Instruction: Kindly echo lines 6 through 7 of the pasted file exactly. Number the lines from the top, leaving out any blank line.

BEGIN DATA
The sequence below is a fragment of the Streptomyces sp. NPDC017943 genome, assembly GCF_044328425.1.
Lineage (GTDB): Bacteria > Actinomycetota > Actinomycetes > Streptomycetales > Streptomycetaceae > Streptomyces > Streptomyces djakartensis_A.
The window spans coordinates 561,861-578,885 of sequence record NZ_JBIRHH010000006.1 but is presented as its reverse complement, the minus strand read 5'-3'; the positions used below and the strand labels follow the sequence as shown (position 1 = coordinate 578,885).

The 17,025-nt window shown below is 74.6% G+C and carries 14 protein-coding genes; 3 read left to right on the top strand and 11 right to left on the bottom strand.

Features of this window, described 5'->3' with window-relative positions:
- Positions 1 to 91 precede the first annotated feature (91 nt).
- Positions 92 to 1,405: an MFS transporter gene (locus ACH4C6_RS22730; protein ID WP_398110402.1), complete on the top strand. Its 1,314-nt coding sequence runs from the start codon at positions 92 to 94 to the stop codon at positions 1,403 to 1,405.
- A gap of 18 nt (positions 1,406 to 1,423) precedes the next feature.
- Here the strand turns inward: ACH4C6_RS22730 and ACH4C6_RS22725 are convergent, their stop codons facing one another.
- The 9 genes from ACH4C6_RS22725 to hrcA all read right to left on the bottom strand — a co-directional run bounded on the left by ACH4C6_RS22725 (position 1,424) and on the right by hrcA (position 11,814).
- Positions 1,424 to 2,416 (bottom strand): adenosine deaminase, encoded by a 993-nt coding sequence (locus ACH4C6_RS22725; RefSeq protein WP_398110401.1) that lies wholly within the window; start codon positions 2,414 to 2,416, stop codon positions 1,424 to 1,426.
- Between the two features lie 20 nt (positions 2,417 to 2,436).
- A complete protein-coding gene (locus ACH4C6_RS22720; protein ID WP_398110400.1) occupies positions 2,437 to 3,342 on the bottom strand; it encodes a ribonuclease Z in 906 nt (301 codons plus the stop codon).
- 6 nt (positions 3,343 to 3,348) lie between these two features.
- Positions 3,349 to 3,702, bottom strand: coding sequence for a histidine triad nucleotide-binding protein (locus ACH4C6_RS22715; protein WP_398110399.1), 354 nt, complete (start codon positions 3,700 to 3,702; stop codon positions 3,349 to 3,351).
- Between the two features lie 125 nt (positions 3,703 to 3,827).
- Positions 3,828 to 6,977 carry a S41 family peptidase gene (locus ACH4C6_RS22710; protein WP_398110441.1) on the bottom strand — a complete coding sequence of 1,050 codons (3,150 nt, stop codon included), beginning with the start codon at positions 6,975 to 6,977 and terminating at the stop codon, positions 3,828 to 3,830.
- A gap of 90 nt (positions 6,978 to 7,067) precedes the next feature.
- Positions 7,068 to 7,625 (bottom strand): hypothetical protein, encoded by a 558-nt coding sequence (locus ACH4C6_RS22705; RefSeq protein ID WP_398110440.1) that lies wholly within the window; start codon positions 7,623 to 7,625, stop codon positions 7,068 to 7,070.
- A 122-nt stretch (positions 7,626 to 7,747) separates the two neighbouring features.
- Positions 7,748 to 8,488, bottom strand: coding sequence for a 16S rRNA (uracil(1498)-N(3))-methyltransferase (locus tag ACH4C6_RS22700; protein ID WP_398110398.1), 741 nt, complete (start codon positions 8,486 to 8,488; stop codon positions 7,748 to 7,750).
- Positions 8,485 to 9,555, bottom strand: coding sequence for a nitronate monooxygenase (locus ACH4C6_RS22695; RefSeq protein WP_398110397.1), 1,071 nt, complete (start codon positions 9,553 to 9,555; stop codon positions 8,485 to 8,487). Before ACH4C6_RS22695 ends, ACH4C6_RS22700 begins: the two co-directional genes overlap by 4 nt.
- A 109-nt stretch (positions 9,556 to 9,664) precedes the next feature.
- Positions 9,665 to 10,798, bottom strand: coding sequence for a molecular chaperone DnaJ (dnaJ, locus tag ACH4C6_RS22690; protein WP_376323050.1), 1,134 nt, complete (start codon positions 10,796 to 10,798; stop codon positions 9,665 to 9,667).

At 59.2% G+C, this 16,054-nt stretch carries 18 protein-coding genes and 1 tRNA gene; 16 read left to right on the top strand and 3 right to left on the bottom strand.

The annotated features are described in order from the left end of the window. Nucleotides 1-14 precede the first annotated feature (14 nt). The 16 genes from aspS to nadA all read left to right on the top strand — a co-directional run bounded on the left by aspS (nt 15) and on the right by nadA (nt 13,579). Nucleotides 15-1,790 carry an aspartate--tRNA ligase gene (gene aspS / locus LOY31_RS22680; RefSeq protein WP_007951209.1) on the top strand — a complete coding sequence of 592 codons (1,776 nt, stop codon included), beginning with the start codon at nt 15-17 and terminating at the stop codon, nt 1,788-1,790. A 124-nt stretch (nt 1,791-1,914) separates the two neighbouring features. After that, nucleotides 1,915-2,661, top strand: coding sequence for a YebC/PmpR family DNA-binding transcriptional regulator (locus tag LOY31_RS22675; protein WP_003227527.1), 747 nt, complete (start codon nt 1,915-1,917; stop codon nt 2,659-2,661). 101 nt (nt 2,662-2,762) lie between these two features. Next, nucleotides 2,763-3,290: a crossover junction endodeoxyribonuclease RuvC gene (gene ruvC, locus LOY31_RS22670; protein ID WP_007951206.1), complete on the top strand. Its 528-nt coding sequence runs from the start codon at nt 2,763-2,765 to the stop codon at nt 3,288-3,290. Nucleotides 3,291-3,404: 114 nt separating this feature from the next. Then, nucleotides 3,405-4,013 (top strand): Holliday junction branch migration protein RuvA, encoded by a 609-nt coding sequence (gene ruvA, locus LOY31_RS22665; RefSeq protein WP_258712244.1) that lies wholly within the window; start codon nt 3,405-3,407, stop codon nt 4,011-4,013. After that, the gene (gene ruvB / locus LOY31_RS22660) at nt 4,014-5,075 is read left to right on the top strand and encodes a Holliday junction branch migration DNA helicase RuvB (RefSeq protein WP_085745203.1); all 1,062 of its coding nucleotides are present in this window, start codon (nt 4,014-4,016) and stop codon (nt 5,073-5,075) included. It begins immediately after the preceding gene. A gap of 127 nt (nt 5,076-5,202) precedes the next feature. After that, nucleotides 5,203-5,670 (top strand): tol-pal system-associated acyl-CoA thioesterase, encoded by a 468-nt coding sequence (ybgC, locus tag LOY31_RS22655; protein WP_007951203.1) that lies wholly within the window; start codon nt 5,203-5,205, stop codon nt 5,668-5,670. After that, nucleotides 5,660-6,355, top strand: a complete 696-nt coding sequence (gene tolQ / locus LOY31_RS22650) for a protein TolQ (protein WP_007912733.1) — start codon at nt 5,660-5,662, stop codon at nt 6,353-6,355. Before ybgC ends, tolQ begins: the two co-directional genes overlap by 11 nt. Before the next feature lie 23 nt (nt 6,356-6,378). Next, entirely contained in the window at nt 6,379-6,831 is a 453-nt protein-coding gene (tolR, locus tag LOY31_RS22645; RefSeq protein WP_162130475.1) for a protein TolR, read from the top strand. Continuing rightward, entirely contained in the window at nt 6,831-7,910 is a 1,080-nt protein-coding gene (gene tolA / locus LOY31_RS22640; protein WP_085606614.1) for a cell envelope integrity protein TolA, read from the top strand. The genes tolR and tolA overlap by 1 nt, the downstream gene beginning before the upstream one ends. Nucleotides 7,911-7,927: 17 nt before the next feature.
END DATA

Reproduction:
- Positions 1 to 91 precede the first annotated feature (91 nt).
- Positions 92 to 1,405: an MFS transporter gene (locus ACH4C6_RS22730; protein ID WP_398110402.1), complete on the top strand. Its 1,314-nt coding sequence runs from the start codon at positions 92 to 94 to the stop codon at positions 1,403 to 1,405.